works and what does not in particular localities.

Galvanized Steel

Zinc coatings are unreliable in soft acidic waters and galvanized steel is

best suited to hard waters that it resists well due to precipitation of a tenacious calcareous scale supplementing the natural passivity of zinc; more

failures of galvanized steel pipe in hard waters are due to furring, i.e.,

reduction of internal diameter by accumulated scale, than by corrosion. In

cold water, zinc sacrificially protects steel exposed at gaps but this does not

apply to hot water because there is a polarity reversal at 70°C and at higher

temperatures, the zinc coating can stimulate attack on exposed steel.

Copper

Copper is a current standard material for tube used in plumbing and central heating circuits, usually with 1 mm wall thickness. It is tolerant of

most water supplies but there are certain recognized causes of corrosion

failure, type 1 pitting, type 2 pitting and dissolution in certain waters that

can slowly dissolve copper.

Type 1 pitting occurs in cold water and is associated with a very thin carbon film on the inside wall formed due to lack of care in manufacturing the

tube, as described in Section 4.1.3.4. The film acts as a cathodic collector

stimulating the dissolution of copper exposed at gaps. The effect is well

known and responsibility for it lies squarely with the manufacturer, who

accepts liability, typically by guaranteeing the product for 25 years.

Type 2 pitting occurs in hot water and is associated with particular locations, where the water contains traces of manganese. A deposit of manganese dioxide accumulates during several years, forming a cathodic surface

that stimulates corrosion of copper exposed at gaps.



Soft acidic waters with low oxygen contents can dissolve copper,

i.e., they are cuprosolvent. If the effect is small the copper is not impaired

but any base metals over which the water subsequently flows can suffer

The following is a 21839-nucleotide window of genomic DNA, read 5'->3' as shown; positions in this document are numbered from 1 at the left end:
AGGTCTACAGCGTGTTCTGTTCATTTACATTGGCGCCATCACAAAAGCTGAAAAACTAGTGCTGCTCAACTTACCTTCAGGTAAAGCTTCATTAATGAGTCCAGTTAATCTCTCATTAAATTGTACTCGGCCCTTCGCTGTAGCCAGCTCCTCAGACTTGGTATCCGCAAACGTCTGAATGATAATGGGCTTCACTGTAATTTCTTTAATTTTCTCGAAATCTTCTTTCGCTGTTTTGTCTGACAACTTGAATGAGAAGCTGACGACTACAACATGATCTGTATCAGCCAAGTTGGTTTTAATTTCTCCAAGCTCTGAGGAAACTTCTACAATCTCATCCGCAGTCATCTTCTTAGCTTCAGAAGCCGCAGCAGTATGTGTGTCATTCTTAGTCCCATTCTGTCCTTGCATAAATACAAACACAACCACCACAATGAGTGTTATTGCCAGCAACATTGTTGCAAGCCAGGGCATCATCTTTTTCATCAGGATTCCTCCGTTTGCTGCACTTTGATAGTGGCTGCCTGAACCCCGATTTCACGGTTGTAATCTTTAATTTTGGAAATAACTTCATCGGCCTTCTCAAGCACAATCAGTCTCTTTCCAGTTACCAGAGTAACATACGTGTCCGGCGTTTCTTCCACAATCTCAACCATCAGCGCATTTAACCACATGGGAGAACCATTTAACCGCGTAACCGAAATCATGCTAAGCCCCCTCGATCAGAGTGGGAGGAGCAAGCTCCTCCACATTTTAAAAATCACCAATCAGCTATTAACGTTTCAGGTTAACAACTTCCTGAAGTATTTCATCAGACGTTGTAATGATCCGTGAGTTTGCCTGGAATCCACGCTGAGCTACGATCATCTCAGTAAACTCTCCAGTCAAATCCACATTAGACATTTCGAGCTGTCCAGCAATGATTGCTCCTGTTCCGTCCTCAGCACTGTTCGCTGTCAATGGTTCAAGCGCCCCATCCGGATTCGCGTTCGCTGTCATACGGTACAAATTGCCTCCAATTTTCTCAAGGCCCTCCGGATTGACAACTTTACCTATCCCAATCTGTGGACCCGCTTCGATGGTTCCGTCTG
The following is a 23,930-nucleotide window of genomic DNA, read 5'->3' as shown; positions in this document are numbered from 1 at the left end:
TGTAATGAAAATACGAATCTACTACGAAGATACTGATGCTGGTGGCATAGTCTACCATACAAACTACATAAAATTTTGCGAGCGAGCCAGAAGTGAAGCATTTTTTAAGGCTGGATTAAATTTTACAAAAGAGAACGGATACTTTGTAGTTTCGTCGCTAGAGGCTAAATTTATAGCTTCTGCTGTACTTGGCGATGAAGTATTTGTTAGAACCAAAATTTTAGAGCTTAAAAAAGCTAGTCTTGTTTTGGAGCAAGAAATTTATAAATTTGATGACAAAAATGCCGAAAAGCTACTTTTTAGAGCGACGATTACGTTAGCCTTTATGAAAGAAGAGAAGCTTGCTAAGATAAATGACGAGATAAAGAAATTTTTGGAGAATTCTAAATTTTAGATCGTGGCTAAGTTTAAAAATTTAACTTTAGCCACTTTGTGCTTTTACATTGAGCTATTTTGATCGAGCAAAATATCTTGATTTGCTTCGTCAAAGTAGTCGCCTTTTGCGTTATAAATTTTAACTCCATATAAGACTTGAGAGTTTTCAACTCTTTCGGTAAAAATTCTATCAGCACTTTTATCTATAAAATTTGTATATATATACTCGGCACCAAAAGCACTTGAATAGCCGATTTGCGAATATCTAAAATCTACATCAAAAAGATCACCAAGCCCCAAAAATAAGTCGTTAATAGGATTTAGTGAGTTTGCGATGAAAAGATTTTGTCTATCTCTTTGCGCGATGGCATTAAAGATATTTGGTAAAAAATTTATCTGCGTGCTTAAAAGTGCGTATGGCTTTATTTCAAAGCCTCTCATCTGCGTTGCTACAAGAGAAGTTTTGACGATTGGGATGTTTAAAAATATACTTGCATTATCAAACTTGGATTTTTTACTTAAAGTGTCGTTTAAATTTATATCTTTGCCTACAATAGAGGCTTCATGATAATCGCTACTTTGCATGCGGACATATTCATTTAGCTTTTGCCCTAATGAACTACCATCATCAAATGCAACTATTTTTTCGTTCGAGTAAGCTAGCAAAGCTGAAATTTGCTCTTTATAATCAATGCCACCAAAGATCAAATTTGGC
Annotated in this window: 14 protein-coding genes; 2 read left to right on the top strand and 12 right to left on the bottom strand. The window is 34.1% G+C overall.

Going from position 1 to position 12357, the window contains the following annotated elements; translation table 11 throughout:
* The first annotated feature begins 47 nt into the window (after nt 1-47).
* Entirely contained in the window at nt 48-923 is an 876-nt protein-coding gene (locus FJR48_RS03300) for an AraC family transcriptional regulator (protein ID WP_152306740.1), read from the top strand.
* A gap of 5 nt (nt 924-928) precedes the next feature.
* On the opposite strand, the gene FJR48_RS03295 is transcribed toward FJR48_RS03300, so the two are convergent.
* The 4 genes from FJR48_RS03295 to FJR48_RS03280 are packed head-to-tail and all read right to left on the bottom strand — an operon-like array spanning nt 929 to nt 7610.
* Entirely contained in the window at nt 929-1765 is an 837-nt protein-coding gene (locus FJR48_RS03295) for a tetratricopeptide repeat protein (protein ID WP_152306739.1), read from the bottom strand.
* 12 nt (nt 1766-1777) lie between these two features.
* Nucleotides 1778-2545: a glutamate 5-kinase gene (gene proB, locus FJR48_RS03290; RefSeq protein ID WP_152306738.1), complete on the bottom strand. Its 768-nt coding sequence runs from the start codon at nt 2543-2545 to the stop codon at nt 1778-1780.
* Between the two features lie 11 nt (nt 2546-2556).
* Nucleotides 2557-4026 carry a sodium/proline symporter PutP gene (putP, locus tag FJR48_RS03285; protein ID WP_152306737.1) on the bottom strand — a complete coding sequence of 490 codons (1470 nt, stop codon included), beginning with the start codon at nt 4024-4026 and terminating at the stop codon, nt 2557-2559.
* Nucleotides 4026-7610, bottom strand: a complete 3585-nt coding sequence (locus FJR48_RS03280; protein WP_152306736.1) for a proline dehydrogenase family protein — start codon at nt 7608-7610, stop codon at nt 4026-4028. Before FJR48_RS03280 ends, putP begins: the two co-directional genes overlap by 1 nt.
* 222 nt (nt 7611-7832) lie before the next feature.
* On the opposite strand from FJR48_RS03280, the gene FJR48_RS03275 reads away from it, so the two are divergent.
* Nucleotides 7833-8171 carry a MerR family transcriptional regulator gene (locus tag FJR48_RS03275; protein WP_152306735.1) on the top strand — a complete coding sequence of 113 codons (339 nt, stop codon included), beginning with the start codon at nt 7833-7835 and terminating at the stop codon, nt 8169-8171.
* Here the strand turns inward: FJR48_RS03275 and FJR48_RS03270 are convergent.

indirectly stimulated galvanic attack by the mechanism described in Section 4.1.3.5. This can cause failure of downstream galvanized steel in the

system and of aluminum cooking utensils that are filled from it. This is a

good example of where care must be taken not only in laying out a system

so that water does not flow from more noble to less noble metals but also

in advising clients who use it.

Austenitic Stainless Steels

Where waters are so cuprosolvent that they can damage copper pipes, austenitic stainless steel pipes are used instead. The cost differential is not prohibitive but it is more difficult to make joints in stainless steel.

13.5.2



Tanks



Many older installations used galvanized steel for both cold and hot water

tanks. Causes of premature failure of cold water tanks could often be

attributed to differential aeration, either at the water line or at the sites of

debris that had fallen in. It is now usual to install reinforced plastic tanks.

Cylinders formed from copper sheet are now standard for hot water tanks.

They are of course compatible with the copper tubing used in modern

systems.

13.5.3



Joints



One of the advantages of copper tubes is the ease with which joints can be

made, either by fittings containing rings of solder or by compression fittings. Soldering is the most reliable and least expensive method and is preferred where the heat does no damage; current trends are towards leadfree solders. The copper must be fluxed with a material that enables the

solder to wet the metal. There are various fluxes but since their function is

to dissolve the copper oxide that covers and protects the metal, they must

be rinsed away; corrosion can sometimes be observed in the track of flux

that trickled from a joint in a vertical pipe.

13.5.4



Central-Heating Circuits